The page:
0
$\begingroup$

I'd like to ask you guys what is the best way to write a function having a sequence of arguments?

If a function has $x$ and $y$ as its arguments then we write, $$ f\left(x,y\right) $$ What if we have a function that takes $x_i$, $\forall i=1,\cdots,N$ ? I can try $$ f\left(\mathbf x\right), $$ where $\mathbf x = [x_1, x_2, \cdots, x_N]^\mathsf T$.

How about that $f$ takes $\mathbf x_i$, $\forall i=1,\cdots,N$ ? Is it just okay that $$ f\left(\mathbf x_i\right), \forall i=1,\cdots,N ? $$

Otherwise, $$ f\left(\mathbf X\right), $$ where $\mathbf X = [\mathbf x_1,\mathbf x_2, \cdots, \mathbf x_N]^\mathsf T$.

But, I don't like to introduce a new symbol $\mathbf X$, and even in the function $f$, the $\mathbf x_i$s are manipulated individually not all together as a matrix, e.g., $$ f\left(\mathbf x_1, \mathbf x_2, \cdots, \mathbf x_N\right) = \sum_{i=1}^N \sigma\left(\mathbf W\mathbf x_i + \mathbf b\right), $$ something like that.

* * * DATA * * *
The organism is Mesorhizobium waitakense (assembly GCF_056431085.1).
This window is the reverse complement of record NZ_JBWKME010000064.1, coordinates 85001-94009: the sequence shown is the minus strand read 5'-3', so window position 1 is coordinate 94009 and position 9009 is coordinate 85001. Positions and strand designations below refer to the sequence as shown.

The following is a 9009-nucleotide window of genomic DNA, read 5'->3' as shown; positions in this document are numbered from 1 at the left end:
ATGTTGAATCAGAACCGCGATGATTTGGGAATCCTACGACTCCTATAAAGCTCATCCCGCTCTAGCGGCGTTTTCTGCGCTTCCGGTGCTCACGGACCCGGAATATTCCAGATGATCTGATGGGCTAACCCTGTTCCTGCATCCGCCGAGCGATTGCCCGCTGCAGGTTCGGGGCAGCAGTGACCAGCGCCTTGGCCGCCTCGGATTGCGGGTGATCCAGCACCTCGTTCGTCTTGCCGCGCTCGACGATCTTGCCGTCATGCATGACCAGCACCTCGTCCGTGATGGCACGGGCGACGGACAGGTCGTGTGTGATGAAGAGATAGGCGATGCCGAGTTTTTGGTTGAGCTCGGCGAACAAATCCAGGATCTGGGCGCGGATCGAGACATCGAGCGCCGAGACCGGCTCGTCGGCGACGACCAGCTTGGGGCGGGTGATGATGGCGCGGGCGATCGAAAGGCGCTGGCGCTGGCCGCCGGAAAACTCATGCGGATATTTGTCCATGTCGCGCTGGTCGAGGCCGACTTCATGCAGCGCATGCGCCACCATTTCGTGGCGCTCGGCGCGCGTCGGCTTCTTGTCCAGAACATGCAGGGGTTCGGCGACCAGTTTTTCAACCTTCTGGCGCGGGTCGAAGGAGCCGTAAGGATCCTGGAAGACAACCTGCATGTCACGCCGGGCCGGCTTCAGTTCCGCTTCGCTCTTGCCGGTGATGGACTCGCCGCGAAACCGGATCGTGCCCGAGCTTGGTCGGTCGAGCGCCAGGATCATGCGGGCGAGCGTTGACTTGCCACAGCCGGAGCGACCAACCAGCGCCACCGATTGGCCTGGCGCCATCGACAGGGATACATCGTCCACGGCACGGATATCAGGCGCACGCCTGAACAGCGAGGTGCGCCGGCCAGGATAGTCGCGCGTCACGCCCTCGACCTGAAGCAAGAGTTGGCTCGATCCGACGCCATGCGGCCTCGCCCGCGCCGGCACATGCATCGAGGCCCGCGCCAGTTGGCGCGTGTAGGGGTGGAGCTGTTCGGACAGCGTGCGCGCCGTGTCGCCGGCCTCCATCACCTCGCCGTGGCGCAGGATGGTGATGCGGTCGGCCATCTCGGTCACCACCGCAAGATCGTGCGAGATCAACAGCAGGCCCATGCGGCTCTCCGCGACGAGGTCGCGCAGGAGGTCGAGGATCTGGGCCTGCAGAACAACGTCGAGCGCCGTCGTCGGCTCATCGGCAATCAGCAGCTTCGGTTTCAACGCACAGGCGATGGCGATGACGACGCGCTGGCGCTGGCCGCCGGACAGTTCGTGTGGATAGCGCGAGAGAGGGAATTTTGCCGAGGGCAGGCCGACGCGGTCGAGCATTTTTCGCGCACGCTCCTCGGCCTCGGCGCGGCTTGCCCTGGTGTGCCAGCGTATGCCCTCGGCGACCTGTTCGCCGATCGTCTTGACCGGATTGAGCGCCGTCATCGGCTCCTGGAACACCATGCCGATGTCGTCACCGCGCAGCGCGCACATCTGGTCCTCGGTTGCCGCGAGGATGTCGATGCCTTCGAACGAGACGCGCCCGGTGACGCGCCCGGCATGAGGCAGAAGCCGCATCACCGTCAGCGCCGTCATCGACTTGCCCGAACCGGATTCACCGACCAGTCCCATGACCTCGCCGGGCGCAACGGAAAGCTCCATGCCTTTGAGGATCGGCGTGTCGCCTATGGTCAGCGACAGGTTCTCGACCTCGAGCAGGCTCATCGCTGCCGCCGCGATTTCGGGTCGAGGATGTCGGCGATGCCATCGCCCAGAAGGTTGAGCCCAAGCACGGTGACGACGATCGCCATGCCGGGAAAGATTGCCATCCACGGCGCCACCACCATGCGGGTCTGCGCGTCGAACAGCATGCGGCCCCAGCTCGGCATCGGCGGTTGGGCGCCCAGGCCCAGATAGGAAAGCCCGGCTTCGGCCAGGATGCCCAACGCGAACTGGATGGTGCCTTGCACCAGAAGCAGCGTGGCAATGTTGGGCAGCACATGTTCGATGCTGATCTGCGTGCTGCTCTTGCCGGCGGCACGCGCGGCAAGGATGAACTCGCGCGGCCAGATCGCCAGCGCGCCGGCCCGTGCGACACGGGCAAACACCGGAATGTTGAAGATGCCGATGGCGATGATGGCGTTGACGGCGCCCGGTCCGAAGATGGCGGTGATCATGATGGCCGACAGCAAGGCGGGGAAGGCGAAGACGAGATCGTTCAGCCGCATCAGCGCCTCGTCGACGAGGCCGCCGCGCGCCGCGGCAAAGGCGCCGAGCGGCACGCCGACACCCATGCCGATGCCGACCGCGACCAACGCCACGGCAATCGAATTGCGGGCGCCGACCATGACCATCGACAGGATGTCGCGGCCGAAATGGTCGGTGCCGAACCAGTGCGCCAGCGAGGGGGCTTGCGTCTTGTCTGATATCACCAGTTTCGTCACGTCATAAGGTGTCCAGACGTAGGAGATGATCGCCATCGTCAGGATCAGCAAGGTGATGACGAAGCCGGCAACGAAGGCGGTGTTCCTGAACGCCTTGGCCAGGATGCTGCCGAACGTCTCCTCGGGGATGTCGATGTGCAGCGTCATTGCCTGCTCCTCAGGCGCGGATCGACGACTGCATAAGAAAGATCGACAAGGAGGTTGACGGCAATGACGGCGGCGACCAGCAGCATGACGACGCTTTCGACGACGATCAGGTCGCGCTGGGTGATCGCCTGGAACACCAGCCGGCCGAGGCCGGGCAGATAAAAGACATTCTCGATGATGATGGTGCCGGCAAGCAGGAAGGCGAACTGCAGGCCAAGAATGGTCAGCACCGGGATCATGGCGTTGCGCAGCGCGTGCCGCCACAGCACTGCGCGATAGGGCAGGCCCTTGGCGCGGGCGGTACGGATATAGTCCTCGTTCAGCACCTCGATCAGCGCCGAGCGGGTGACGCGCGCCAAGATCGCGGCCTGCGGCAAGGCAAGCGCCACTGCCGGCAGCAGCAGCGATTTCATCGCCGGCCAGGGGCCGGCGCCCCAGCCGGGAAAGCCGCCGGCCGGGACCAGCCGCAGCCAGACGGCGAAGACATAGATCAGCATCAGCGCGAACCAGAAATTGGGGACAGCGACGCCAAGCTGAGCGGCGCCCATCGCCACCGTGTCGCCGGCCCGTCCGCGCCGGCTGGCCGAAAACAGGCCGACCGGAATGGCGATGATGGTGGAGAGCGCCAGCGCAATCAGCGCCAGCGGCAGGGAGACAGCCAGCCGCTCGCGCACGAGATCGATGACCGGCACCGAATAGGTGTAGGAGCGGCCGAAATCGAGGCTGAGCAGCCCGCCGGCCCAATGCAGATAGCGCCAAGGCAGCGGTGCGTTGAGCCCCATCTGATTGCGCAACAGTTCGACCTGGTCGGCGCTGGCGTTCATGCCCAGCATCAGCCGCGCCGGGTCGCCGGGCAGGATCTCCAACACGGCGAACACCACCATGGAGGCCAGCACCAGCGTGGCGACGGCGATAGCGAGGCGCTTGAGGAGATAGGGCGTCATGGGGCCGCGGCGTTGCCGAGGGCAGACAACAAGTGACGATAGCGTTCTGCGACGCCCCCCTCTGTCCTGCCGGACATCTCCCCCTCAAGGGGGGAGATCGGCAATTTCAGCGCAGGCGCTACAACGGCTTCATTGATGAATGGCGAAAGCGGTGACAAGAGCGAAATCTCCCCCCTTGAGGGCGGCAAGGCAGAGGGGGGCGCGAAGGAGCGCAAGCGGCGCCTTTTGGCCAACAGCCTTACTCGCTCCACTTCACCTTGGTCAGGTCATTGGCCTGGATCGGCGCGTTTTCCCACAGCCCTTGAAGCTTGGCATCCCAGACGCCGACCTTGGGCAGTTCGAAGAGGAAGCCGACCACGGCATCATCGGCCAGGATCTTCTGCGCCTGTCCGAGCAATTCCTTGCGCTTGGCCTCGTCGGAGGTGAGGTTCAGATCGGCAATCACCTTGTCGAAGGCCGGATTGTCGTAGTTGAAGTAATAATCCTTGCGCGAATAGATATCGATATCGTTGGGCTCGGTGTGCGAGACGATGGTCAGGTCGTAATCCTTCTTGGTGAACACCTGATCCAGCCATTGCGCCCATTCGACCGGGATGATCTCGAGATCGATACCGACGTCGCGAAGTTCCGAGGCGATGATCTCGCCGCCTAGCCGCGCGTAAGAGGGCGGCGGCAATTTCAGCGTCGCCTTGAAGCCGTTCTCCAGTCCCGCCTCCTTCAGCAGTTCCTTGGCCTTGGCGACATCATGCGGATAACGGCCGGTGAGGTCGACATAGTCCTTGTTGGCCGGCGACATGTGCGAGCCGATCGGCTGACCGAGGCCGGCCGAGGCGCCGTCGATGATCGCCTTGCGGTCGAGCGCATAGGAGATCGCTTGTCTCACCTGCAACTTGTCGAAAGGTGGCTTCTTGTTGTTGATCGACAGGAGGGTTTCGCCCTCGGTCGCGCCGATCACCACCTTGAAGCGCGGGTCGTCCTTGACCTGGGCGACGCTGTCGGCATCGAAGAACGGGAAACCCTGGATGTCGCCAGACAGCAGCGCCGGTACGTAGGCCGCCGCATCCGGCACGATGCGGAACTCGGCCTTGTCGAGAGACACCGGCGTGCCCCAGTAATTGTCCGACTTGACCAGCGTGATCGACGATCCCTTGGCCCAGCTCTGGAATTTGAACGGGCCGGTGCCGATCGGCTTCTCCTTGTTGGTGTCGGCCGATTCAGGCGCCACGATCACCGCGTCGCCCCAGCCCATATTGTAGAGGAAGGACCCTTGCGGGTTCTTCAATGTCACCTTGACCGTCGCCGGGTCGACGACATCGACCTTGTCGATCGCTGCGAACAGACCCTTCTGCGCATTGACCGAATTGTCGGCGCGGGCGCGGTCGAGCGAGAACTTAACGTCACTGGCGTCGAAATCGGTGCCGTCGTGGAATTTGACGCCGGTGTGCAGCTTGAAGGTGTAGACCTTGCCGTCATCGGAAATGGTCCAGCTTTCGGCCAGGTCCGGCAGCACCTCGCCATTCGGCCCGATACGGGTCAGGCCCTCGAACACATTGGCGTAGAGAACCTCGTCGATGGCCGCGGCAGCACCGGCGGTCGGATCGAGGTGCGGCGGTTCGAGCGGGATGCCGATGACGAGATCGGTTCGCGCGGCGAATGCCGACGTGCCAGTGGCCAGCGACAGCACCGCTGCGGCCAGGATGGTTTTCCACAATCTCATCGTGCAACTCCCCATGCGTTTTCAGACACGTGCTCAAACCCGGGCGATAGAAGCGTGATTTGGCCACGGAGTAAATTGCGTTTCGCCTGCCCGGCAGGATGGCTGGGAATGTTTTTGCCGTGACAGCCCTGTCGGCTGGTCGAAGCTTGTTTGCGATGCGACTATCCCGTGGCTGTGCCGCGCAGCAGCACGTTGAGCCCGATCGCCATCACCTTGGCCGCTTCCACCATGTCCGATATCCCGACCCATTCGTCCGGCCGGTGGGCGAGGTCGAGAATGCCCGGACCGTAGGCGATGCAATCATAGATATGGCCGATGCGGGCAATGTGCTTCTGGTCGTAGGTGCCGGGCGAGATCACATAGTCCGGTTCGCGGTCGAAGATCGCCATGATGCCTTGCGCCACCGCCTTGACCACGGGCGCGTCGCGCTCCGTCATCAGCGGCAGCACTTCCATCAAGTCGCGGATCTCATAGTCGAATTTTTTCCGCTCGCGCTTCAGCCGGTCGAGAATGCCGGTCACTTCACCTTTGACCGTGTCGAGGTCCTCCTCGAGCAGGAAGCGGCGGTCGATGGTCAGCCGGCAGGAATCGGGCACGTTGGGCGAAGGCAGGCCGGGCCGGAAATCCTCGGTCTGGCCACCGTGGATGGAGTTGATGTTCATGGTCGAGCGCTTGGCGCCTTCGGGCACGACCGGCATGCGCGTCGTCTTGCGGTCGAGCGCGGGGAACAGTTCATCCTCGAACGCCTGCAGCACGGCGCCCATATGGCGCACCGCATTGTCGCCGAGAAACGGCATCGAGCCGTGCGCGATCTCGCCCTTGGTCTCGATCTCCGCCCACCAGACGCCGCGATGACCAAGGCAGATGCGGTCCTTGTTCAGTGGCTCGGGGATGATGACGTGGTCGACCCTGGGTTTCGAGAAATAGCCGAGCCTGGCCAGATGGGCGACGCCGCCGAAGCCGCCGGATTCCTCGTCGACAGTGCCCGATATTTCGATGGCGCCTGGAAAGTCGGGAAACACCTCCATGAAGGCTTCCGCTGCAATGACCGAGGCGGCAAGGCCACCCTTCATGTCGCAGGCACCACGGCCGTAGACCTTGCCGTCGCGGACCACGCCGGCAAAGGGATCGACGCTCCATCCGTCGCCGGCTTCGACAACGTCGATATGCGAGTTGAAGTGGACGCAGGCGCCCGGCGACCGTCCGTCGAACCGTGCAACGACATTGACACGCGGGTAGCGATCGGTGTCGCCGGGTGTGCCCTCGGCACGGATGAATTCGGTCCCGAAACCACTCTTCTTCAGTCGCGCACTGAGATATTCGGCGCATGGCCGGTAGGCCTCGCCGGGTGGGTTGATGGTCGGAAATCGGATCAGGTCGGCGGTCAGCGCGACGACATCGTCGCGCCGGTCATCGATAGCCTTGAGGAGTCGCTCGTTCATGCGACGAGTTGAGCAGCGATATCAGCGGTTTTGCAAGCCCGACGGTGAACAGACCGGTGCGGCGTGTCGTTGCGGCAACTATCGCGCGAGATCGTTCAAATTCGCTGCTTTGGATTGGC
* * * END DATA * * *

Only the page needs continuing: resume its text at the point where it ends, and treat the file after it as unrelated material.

Listing all the arguments as above is too verbose to me. Which way do you prefer to write a function like that? 😎

$\endgroup$
2
  • 1
    $\begingroup$ Have you considered writing $f:(\mathbb R^N)^N\to \mathbb R^N$? $\endgroup$ May 14 at 4:28
  • $\begingroup$ @JackozeeHakkiuz Yes, of course. The first introduction of $f$ can be written in that way. But, how about when I define $f$ explicitly, what $f$ takes specifically and which operations are applied to those arguments? I need some simple and neat ways to do it. $\endgroup$
    – Minsik Seo
    May 14 at 15:21

0

Your Answer

By clicking “Post Your Answer”, you agree to our terms of service, privacy policy and cookie policy

Browse other questions tagged or ask your own question.